Topping a tree is one of the worst things that can be done to the tree and usually leads to certain death of the tree. Here’s why:
- It starves the tree. Removing much of the tree canopy upsets the crown-to-root ratio, seriously and adversely affecting the tree’s food supply. Leaf surface is needed to manufacture sufficient food to feed and support the entire tree. Topping also depletes the tree’s stored food supply.
- Removing the tree’s normal canopy suddenly exposes the bark to the sun’s direct rays, often scalding the newly exposed open bark.
- Topping removes all the existing buds, which would ordinarily produce normal sturdy branches.
- It’s rare for the large branch stubs left from topping to close and heal. The stubs become vulnerable to insect invasion and fungi. Once decay begins, it can spread to the entire tree, killing it.
- Topping stimulates the growth of new shoots, called to “suckers” or “water sprouts,” which are not as structurally sound as the naturally occurring branches. These water sprouts are often more susceptible to diseases such as fire blight (rosaceous trees) and herbivorous insects such as aphids and caterpillars.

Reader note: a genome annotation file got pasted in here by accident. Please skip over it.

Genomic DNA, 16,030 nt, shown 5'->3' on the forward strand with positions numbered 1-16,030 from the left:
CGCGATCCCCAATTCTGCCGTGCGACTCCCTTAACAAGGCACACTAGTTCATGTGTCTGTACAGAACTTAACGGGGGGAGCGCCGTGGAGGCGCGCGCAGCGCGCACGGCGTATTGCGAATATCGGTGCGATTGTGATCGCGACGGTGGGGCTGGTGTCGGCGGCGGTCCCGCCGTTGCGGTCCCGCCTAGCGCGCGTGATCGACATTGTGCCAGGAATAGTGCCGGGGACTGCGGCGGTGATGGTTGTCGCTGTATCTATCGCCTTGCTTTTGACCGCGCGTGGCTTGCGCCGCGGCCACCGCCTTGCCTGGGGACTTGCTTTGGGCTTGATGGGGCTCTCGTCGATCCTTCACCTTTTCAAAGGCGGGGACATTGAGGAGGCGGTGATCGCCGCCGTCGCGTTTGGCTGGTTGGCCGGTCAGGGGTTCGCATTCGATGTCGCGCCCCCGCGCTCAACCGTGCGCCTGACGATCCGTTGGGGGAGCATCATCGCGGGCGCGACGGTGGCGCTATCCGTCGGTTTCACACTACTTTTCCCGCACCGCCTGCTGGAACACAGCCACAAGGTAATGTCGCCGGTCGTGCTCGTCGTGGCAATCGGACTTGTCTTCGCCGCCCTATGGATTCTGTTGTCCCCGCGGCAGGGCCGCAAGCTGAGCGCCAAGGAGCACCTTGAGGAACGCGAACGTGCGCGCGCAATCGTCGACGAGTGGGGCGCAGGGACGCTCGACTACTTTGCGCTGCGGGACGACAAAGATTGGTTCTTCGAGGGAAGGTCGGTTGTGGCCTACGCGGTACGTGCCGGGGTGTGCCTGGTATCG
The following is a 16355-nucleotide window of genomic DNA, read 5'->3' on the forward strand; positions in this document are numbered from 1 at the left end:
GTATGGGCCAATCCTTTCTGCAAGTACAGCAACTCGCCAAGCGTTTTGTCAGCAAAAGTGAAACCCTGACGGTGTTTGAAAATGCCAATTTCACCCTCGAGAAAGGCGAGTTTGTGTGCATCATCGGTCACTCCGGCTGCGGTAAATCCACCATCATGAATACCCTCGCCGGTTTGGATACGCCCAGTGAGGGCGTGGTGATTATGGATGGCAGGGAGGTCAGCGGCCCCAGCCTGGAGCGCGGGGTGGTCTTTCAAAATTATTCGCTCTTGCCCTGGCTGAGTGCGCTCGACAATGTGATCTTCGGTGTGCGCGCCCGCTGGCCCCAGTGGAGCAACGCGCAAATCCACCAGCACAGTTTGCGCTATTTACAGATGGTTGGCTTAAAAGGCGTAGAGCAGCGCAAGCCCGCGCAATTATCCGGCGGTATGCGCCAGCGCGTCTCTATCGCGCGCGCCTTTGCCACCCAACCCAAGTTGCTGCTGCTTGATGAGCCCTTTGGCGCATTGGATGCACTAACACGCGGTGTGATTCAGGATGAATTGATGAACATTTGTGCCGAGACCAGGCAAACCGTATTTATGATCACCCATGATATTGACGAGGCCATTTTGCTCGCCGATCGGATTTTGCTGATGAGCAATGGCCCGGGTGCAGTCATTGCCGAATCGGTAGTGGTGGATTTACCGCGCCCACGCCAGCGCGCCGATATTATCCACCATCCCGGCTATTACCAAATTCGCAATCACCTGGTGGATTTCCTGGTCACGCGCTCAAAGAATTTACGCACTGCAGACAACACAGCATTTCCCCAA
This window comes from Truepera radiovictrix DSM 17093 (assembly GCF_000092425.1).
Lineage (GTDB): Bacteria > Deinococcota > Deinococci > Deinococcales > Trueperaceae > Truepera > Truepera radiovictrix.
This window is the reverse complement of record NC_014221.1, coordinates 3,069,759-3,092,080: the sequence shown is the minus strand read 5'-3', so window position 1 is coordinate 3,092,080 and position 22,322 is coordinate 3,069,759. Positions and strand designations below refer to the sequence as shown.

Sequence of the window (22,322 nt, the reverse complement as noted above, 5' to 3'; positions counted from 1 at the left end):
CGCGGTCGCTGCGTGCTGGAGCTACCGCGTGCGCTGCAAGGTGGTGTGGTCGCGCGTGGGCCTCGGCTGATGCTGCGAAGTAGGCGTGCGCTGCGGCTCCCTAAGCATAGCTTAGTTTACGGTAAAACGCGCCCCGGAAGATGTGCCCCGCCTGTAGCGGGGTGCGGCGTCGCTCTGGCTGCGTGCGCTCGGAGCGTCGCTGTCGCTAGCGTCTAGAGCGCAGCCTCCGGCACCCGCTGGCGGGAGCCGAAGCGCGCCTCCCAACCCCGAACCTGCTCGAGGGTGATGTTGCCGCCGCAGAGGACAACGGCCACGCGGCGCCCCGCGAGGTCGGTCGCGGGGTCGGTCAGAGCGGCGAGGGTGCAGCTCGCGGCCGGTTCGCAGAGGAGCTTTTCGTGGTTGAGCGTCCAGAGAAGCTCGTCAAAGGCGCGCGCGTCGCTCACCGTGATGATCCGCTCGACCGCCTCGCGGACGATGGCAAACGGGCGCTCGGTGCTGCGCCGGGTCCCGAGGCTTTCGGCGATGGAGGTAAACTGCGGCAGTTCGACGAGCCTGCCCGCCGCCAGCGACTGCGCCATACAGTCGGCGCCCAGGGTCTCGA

- Water sprout re-growth is generally rapid, so a topped tree often will grow back to its original height faster and denser than a tree that has been properly pruned or thinned. So topping is only a valid temporary solution to oversized trees.
- Some tree species, like sugar maple, oak and beech, do not produce water sprouts, leaving a bare trunk and a quick death for the tree.
- Aesthetically, topping disfigures the tree. Ugly branch stubs, obvious pruning cuts and a broom-like branch growth replace a tree’s natural beauty and form.